Suppose that two hydrogen atoms start to approach one another. The initial effect will be that the electron on one of the atoms "sees" the attractive field of the other nucleus and the repulsive field of the other electron. There will also be another repulsive effect because of the operation of the Pauli exclusion principle and the fact that the two electrons are starting to intrude on each other's space.(***EDIT -- no there will not be such a term because the two electrons are in opposite spin orientations***). Meanwhile, because the geometry is 3-dimensional rather than 1-dimensional, the electrons can move some of their density towards the other nucleus and away from the internuclear line in such a way as -- not to diminish the attractive potential of each in the field of "its own" nucleus more than it increases the attractive potential in the field of "the other" nucleus, and to ensure that the repulsive field between the two electron distributions is no greater than any of the four attractive fields.

    It is also the case that in quantum theory kinetic and potential energy are not in eigenstates for fixed total energy "stationary states" of the molecule, so that attempts to distinguish between potential and kinetic effects are somewhat illusory.

    However, there are readily available average or "expectation" values for individual kinetic and potential energy terms arising from various factors, and if there is a serious argument that I should be looking at kinetic rather than potential factors, then I will accept it for purposes of "the truth". But the art of theoretical chemistry, and quantum chemistry in particular, is in drawing caricatures that can be extended by analogy to more complicated systems, and that provide real explanations without complicated mathematics, and I certainly will not withdraw from my model explanation as one that will provide a valid understanding of the underlying principles of the OP's question.
     
  13. Sep 18, 2012 #12

    DrDu

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    Away from the internuclear line? In molecules, the density is increased on the line joining the two atoms. I still don't get your picture.
     
  14. Sep 18, 2012 #13
    All right then -- to analyze this in simple terms, let me retreat to the hydrogen molecular ion, and let us consider it in terms of two stationary protons and a single mobile electron.

    For a hydrogen atom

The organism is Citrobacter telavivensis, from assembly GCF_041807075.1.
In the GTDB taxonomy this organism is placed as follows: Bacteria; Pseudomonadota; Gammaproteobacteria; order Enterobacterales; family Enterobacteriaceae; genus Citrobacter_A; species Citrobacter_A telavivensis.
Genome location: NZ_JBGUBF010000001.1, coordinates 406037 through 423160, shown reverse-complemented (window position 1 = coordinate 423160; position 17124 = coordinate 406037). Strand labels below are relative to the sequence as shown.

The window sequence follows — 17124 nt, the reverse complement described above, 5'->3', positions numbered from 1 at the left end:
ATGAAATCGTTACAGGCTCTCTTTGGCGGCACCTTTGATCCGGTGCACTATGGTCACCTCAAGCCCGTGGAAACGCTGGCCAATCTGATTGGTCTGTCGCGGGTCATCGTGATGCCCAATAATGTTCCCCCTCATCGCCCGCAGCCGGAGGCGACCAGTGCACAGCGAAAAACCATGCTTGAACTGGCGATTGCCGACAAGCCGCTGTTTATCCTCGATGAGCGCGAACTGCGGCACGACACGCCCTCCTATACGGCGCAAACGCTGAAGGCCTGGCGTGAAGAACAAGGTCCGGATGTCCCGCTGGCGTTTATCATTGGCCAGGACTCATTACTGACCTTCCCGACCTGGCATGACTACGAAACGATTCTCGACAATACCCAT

EH = <ψ(1s)|H|ψ(1s)> -- exact value of total energy
    <V> = <ψ(1s)|V|ψ(1s)> = 2 * EH -- average value of potential energy via virial theorem
    <T> = – EH -- via virial theorem or subtraction

    Suppose, then, that we take ø = ψ1(1s) + ψ2(1s) as a trial wavefunction for the molecular ion when the nuclei have separation r.

    Then

    <V> = [itex]\frac{4*E_{H} + 2 V_{r}}{2 + 2 S_{r}}[/itex] + [itex]\frac{e^{2}}{4 π \epsilon r}[/itex]

    <V> = [itex]\frac{2*E_{H} + V_{r}}{1 + S_{r}}[/itex] + [itex]\frac{e^{2}}{4 π \epsilon r}[/itex]

    It is quite clear that for a distributed charge, the potential function is steeper for the closer part of the distribution, and therefore that the electrostatic attraction potential for the nearside of the distribution will dominate to make the attraction potential greater in magnitude than the fixed point charge repulsion potential between the two nuclei. It is also quite clear that the increase in the denominator of the attractive term can be made sufficiently small at sufficiently large R that this factor will not reverse the trend embodied in the previous inequality.

    Therefore the expectation value of potential energy is lower -- more negative -- for a simple linear sum of hydrogen wavefunctions centred on the two nuclei than for the isolated hydrogen atom, and these functions are not even the optimised stationary wavefunctions for the molecular ion.

    In fact if we use another model that the physicists love, and consider the He+ ion, and start to separate its two protons, we can easily see that the expectation value of potential energy of the symmetric sum of 1s atomic orbitals, even though it is increasing from that of the helium ion, will start to fall below that of the hydrogen atom when the nuclei obtain a separation somewhat greater than the average proton/electron separation